Is decaf coffee healthier than regular coffee? Here’s what an MD has to say


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Let’s get something straight right now: Despite getting a bad rap as a necessary evil, coffee—in all its caffeinated glory—is actually healthy. It’s been linked to better cognitive function, lowering one’s cancer risk, and living a longer life, which one could argue is the greatest health benefit of all. But alas, there are reasons to switch from regular to decaf.

Coffee snobs tend to look down on decaf drinkers. But if you’re having trouble sleeping, find yourself relying on cup after cup of joe just to make it through the day, or it just isn’t making you feel great, cutting down on caffeine intake can be a good idea. If you’re making the change—or at least considering it—but don’t want to totally deprive yourself of coffee, decaf coffee can be a good compromise.

Despite its name, decaf coffee isn’t 100-percent caffeine free (sorry!); one study showed that most decaffeinated coffees have between eight and 14 milligrams of caffeine. That’s because with decaf coffee, most (but not all) of the caffeine is removed from the coffee beans by being washed in a liquid solution typically comprised of water and carbon dioxide, methylene chloride, activated charcoal, or ethyl acetate. Then the beans can be roasted and brewed the same way coffee beans in their natural form are. To compare, a regular cup of coffee tends to have 95 milligrams of caffeine, matcha has between 30 and 70 milligrams of caffeine, and a cup of black tea has about 47 milligrams.

Still, given that it’s essentially still coffee, it’s natural to wonder how decaf coffee compares to its fully-caffeinated counterpart, and whether decaf coffee is bad for you. Here, nutrition and epidemiology expert Rob van Dam, MD, gives the straight facts on everything you need to know about decaf coffee.

Want to learn more about the health benefits of coffee? Check out this java-themed episode of You Versus Food:



The health benefits of decaf coffee

According to Dr. van Dam, decaf coffee has many of the same health benefits as a caffeinated cup. “Decaffeinated coffee includes polyphenols, including chlorogenic acid and lignans,” he says. This is beneficial to the body because polyphenols help the body fight against damage caused by harmful agents like ultraviolet rays, radiation, and some pathogens. In turn, this leads to lower risk for cancer and other illnesses, including diabetes and heart disease.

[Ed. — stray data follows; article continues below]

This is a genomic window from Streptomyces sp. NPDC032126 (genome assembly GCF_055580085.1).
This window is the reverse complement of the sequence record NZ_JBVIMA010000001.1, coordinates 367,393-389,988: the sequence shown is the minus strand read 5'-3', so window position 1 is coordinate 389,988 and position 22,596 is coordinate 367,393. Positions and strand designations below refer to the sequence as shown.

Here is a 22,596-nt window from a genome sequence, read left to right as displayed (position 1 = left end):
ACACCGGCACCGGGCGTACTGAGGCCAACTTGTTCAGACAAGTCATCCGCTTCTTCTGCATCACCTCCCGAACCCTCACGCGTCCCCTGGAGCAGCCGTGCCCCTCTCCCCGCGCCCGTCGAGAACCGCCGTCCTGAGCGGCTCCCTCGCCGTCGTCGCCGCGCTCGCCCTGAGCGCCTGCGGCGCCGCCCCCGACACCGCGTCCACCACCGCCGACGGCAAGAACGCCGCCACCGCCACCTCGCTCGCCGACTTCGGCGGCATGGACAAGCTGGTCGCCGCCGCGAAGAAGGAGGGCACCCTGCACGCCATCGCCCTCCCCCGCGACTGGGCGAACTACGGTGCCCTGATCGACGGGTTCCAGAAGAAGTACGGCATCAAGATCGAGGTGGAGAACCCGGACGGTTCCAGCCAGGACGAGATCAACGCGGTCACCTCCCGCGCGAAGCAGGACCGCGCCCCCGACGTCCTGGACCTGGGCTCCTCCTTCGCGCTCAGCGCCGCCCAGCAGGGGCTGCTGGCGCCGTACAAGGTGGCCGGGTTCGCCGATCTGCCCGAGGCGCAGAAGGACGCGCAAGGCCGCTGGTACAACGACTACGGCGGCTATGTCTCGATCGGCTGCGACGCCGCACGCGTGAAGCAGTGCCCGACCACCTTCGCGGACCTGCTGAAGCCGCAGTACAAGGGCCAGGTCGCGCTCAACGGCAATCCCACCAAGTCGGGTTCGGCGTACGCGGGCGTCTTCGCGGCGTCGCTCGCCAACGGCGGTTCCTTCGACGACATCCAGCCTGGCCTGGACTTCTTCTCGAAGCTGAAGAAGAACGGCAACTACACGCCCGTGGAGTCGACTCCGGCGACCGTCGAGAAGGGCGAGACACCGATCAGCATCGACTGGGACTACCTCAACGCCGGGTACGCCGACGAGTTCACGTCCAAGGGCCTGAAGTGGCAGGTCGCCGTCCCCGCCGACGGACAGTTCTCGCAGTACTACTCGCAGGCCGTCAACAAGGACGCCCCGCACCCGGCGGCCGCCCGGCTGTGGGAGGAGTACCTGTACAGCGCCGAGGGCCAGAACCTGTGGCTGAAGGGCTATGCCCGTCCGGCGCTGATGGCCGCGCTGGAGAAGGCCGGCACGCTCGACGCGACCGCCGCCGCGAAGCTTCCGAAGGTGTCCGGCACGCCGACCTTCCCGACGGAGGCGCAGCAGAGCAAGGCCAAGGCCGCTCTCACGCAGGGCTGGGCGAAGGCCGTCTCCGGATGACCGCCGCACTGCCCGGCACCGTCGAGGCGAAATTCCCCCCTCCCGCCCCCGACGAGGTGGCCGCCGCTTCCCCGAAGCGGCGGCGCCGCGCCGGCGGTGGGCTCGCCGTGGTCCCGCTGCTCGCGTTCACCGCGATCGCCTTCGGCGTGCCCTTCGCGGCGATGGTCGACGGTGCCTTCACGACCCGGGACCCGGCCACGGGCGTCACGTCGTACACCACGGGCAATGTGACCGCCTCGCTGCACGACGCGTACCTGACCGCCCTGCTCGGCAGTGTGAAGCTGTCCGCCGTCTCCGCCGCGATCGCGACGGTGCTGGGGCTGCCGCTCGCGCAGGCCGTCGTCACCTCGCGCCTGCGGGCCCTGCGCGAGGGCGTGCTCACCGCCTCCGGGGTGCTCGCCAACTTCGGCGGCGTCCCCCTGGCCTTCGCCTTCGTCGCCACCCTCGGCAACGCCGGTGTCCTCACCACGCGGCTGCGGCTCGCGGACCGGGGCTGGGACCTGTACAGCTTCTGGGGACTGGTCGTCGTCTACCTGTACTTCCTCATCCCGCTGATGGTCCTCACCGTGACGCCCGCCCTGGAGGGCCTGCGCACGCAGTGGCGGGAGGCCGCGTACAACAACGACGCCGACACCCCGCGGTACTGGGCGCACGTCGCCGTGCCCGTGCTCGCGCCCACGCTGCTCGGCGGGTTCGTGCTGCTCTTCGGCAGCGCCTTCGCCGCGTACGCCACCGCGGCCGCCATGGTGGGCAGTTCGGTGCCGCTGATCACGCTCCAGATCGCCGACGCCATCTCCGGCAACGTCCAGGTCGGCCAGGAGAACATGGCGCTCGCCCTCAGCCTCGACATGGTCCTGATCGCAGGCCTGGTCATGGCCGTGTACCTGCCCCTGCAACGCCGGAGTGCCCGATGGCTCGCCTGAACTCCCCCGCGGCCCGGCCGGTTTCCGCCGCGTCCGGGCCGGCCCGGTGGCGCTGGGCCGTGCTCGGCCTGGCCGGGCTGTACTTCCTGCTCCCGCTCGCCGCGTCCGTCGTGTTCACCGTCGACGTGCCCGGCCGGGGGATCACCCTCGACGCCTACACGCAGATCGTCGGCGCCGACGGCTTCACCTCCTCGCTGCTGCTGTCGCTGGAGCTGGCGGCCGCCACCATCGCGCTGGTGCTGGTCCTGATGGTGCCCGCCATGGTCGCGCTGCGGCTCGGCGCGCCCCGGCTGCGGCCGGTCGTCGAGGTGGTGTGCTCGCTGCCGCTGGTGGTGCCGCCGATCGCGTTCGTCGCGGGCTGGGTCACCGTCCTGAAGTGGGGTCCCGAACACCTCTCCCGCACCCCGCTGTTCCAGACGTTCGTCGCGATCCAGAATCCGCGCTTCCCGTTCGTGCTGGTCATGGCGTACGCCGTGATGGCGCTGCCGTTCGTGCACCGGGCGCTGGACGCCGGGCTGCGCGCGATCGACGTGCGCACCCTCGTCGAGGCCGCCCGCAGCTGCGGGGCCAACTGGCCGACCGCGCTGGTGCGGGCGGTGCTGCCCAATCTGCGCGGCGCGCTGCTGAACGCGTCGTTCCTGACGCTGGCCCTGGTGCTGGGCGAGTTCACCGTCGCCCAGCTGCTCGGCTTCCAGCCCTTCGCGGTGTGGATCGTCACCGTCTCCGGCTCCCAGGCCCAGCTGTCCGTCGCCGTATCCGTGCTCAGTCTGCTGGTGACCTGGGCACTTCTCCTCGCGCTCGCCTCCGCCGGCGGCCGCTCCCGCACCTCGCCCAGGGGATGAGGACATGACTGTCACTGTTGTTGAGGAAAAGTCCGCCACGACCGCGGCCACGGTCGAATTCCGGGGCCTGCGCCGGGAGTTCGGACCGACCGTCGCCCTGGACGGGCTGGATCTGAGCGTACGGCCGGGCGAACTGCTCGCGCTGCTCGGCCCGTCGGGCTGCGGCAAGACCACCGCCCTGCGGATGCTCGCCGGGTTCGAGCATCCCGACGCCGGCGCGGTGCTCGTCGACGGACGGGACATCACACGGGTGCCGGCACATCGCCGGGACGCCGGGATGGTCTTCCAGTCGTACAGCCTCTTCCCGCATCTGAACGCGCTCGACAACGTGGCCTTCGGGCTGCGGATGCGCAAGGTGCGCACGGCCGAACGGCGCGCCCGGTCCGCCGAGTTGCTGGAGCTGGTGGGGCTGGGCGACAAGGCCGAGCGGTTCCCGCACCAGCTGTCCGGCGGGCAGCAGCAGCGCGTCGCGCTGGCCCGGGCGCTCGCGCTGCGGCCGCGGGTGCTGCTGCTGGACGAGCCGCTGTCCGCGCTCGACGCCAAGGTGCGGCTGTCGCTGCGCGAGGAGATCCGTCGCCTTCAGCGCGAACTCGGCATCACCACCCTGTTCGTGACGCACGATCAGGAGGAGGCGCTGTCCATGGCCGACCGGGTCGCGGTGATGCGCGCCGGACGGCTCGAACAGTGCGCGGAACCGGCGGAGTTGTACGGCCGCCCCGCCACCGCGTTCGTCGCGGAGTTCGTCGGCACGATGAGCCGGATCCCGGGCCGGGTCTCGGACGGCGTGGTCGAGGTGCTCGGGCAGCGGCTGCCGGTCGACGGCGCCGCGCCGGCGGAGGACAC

Dr. van Dam also points out that like regular coffee, decaf coffee contains potassium and magnesium, two minerals that benefit the body in many different ways. The body literally can’t function without potassium, which is used to keep muscles working properly and regulating the body’s blood fluid levels. And magnesium can help with everything from cognitive function to reducing cortisol levels.

“Decaffeinated coffee also contains vitamin B3 and its precursor trigonelline,” Dr. van Dam says. Scientific studies have linked trigonelline to being calming, helping fight off migraines, improving memory, and being anti-tumor—a pretty impressive resume.

Is decaf coffee bad for you?

“To my knowledge there is no evidence for substantial detrimental effects of decaffeinated coffee,” Dr. van Dam says. While there have been some internet rumors of decaf coffee being bad for heart health, Dr. van Dam says that this has not actually been confirmed by any scientific studies. “A combined analysis of all trials comparing caffeinated and decaffeinated coffee showed no difference in impact on serum cholesterol concentrations,” he says. In non-science speak, this means regular and decaf coffee both affect the heart similarly.

What matters more, Dr. van Dam says, is the brewing method. “Coffee contains a cholesterol-raising compound called diterpene cafestol that is present in unfiltered coffee—such as boiled, Fresh press, Greek or Turkish coffee—but not in paper-filtered, aka instant coffee, because it remains in the filter during the coffee making process.”

As far as health risks go, Dr. van Dam says there are none to be aware of when it comes to decaf coffee.

Is decaf coffee healthier than regular coffee?

Okay, now the major question: what’s healthier, decaf or regular? Unfortunately, Dr. van Dam says there isn’t a straight-forward verdict. “There is no simple answer because it [partially] depends on the individual drinking it,” he says. “For example, caffeine intake during pregnancy may reduce growth and has been associated with a higher risk of pregnancy loss. And for some people, high caffeine can lead to unpleasant symptoms such as anxiety and difficulty sleeping.” But on the other hand, he again highlights the major health benefits coffee also brings.

But in general, both caffeinated coffee and decaf coffee are considered healthy beverages, so you can feel safe experimenting with what fits in best with your wellness lifestyle. No matter which one you choose, you’ll reap some major healthy rewards.

CBD coffee can also be confusing. Here’s everything you need to know about this buzzy new trend. And here’s the deal on if it’s okay to drink coffee when you’re sick.

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